Tuesday, November 29, 2022

Private sector borrowing surges 57pc in Jul-Jan

KARACHI: Bank lending to private sector surged 57.2 percent year-on-year to Rs234.7 billion during the first seven months of the current fiscal year of 2020/21 as businesses were gravitating toward low-cost borrowing amid economic recovery, the central bank’s data showed.

The State Bank of Pakistan’s (SBP) data showed the private sector borrowed Rs149.3 billion between July 1, 2019 to January 22, 2020.

Analysts said the uptick in the private sector credit is supported by a continued rise in consumer and fixed investment loans due to the SBP’s refinance facilities.

Working capital loans have also picked up for the first time since the start of the coronavirus pandemic, though their level remained lower than last year. This trend depicted demand recover and inventories decline in some sectors, they said.

The SBP slashed policy rate by 625 basis points to 7 percent last year. The back-to-back reduction in the interest rates was aimed at to support the lockdown-ravaged economy. The growth contracted to 0.4 percent, first time in many decades, during the last fiscal year.

The pace of economic recovery has strengthened in recent months. The growth is expected to be in the range of 1.5 to 2 percent during the current fiscal year.

Large-scale manufacturing grew by 7.4 percent year-on-year in October and 14.5 percent year-on-year in November, according to official numbers.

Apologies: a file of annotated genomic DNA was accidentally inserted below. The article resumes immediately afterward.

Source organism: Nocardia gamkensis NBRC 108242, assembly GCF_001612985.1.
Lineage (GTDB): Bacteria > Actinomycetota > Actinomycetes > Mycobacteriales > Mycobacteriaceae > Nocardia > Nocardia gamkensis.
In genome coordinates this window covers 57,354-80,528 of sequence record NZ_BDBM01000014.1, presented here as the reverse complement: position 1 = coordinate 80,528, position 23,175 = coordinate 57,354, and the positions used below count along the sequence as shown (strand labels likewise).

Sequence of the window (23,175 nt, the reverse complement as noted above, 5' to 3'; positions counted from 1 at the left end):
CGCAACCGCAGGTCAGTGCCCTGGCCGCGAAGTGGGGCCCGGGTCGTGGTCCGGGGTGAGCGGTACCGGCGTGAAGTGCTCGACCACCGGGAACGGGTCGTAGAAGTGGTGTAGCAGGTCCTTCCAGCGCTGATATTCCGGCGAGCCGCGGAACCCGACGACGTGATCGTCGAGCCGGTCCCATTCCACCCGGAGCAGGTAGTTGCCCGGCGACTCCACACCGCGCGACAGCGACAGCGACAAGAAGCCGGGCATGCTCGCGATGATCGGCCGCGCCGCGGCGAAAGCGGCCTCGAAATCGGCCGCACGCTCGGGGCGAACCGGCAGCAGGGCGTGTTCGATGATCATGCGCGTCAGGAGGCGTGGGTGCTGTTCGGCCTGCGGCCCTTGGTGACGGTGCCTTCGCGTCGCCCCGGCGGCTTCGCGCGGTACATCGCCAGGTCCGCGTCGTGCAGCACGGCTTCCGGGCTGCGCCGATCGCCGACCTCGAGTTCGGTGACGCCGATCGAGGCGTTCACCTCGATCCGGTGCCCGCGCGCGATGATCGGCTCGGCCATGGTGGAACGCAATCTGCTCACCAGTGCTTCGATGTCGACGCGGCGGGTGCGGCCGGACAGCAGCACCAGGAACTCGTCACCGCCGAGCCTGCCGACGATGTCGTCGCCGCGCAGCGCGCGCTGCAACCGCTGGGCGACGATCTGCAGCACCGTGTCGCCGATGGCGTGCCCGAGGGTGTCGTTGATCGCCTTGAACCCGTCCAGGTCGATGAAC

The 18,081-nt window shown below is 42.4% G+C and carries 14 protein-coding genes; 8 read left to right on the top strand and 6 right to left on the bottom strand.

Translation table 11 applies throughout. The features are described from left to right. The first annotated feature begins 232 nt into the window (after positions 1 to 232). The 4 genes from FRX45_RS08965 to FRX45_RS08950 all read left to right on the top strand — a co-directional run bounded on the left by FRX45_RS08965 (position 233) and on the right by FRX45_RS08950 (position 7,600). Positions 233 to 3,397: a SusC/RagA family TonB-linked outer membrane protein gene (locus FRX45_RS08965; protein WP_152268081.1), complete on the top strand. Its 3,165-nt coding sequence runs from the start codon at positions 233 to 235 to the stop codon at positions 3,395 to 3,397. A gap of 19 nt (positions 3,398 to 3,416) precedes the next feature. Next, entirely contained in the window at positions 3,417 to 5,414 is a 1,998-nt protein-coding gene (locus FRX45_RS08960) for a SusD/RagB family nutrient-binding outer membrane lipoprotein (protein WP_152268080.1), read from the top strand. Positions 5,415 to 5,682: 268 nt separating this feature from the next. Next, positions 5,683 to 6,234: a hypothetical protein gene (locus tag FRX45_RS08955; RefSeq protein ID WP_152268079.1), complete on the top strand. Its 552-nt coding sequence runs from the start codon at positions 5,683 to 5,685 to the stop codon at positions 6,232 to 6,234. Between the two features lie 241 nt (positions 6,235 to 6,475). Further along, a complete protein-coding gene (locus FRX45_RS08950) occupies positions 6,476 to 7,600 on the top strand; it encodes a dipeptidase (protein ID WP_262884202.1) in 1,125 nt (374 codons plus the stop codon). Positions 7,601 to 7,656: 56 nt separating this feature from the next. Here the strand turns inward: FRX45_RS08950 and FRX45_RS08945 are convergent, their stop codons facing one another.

The economic reopening reflected positive impact on almost all sectors of the economy. Cement sales remained strong on the back of rising construction activity, and were up 140 percent year-on-year in January.

Oil sales rose 14 percent in January. Exports increased to $2.14 billion in January from $1.98 billion in the same month a year ago.

The SBP’s latest data showed that the policy easing measures and the roll out of the concessionary financing facilities by the SBP, such as long-term financing facility and the scheme introduced to mitigate the impact of lockdown has positive impact on credit growth.

Banks are providing financing at low rates for investment, and concessionary financing is seeing healthy pick-up as the economy showed signs of revival.

The amount requested under temporary economic refinance facility has increased from Rs36.1 billion at end-April 2020 to Rs649.2 billion as of January 21, with approved financing having reached to Rs323.3 billion from Rs0.5 billion during this period.

The central bank in the past had warned the government of extended lockdown, which it said would raise challenges of foods and security.



Source: The News

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